Official: US Hostage Visited Rebels

Saturday, September 30th 2000, 12:00 am
By: News On 6

JOLO, Philippines (AP) — An American being held hostage by Muslim rebels visited their camp twice before being abducted and discussed procuring night vision goggles for them, the Philippine national police chief said Saturday.

Jeffrey Schilling, of Oakland, Calif., was taken captive by the Abu Sayyaf rebels Aug. 28 after he visited their camp on southern Jolo island in Sulu province. Schilling says rebel leaders abducted him after they began suspecting he was a CIA agent, which he denies.

But national police chief Panfilo Lacson said Schilling also had visited a rebel camp on the nearby province of Basilan.

``Twice in the past two years Schilling visited the Abu Sayyaf camp in Basilan (and met) with Abu Sayyaf leaders for the procurement of night vision goggles,'' Lacson said in an interview with ABS-CBN television.

``Because he went there without any difficulty, we are wondering why he was kidnapped, because he went to Sulu and transacted business.''

The rebel faction holding Schilling previously operated on Basilan, but fled to Jolo to escape a military assault after they kidnapped about 50 children and teachers from two schools.

On Sept. 16, the military launched a massive attack on Jolo to rescue 17 other hostages being held by the Abu Sayyaf, including Schilling and three Malaysians.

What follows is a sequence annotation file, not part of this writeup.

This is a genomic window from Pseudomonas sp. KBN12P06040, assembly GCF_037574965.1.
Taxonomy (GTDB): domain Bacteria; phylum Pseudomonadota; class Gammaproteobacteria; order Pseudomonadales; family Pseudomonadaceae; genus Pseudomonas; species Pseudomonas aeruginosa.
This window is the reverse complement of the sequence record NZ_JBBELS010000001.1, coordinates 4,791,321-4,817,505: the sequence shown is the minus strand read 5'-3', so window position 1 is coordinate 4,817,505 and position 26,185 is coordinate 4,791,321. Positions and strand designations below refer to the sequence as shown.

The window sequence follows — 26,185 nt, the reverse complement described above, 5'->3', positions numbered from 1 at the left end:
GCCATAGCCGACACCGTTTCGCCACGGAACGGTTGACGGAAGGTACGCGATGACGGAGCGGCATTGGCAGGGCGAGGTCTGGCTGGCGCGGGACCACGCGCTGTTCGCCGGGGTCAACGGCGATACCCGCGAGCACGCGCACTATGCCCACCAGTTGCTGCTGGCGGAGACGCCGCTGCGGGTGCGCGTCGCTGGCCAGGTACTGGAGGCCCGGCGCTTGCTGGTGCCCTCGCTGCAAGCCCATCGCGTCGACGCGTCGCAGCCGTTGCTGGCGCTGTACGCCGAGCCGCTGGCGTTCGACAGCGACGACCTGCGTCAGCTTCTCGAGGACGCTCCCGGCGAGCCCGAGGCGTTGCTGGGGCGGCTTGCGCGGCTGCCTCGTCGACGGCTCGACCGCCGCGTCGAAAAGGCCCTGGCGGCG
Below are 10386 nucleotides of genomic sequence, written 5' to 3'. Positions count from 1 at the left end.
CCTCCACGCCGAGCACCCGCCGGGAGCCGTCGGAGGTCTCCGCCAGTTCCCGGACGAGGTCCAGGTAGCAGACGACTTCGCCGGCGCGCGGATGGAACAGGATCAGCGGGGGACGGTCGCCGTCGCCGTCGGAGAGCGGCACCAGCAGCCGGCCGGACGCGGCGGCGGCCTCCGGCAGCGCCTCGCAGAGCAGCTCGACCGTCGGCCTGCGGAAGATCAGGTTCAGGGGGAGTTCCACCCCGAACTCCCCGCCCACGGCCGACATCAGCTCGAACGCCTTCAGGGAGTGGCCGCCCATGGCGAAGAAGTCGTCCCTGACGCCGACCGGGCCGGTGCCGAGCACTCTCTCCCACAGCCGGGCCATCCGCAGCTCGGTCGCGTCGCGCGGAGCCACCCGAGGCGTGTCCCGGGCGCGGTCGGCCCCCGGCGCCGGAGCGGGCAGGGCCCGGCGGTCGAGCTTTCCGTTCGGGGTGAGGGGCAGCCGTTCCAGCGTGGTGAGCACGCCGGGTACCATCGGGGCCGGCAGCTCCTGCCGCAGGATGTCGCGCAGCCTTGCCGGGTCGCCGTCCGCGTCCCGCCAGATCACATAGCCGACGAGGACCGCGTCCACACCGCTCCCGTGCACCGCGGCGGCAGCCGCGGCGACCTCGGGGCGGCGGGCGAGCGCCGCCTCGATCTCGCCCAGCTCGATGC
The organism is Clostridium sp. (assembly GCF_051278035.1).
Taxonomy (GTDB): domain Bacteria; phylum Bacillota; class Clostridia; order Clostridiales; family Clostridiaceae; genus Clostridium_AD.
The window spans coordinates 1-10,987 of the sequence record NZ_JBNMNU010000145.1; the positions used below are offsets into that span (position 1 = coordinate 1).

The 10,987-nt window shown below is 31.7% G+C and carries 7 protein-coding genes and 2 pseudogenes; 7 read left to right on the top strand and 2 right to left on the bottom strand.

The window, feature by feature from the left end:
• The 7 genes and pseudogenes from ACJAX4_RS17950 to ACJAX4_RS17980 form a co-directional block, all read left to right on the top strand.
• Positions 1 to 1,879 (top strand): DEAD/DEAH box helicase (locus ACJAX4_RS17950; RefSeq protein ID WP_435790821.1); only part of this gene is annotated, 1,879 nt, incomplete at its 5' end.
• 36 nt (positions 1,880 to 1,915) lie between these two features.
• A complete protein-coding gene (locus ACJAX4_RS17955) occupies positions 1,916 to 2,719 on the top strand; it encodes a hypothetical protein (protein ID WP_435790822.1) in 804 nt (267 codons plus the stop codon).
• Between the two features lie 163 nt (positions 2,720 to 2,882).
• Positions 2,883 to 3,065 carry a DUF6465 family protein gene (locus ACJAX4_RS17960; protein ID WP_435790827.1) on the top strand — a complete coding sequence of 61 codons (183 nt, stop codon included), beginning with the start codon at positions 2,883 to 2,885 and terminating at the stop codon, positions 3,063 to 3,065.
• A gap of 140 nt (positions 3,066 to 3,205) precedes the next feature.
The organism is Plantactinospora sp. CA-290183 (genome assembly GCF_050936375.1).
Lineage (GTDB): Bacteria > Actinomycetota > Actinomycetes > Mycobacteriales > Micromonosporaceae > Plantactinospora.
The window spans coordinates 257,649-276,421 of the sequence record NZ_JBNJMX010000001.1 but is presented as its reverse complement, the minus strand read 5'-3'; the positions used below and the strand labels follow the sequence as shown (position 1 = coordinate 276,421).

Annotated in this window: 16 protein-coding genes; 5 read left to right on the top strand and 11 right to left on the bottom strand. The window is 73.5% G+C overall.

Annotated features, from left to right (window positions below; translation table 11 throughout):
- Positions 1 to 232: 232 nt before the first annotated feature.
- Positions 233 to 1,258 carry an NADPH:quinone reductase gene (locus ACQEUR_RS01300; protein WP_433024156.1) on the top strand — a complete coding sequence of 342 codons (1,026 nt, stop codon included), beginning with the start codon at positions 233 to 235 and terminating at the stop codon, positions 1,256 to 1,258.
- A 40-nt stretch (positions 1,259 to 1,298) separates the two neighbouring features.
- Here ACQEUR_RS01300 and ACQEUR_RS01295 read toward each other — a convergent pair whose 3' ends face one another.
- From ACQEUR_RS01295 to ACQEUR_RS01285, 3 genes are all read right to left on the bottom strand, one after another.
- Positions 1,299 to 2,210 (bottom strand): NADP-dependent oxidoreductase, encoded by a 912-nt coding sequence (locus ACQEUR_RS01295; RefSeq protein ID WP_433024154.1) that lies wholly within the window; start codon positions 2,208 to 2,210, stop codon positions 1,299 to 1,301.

Philippine officials have raised questions about Schilling's relationship with the rebels, although they say they continue to believe he is being held against his will.

Schilling's wife, Ivi Osani, is the second cousin of the Abu Sayyaf's spokesman and the widow of a rebel killed several years ago by government troops.

Osani, who went to the rebel camp with Schilling but was not abducted, is being held by police.

Schilling, 24, majored in Near East studies at the University of California at Berkeley and converted to Islam in 1994. He is deeply interested in the status of Muslim minorities in countries like the Philippines, his family says.

The Abu Sayyaf claims it is fighting for an independent Islamic state in the impoverished southern Philippines. In the past six months it has kidnapped scores of people. Most were released after Libya and Malaysia paid more than $15 million in ransom, negotiators say.

Several Philippine news reports have accused Schilling of discussing procurement of supplies such as camouflage uniforms, combat boots and night vision goggles from the United States. Schilling's mother, Carol, has denied he was an arms dealer.

On Saturday, at least two rebels were killed and one soldier was wounded after a gunbattle erupted between government troops and about 100 rebels in a mountainous area in Patikul town, military officials said.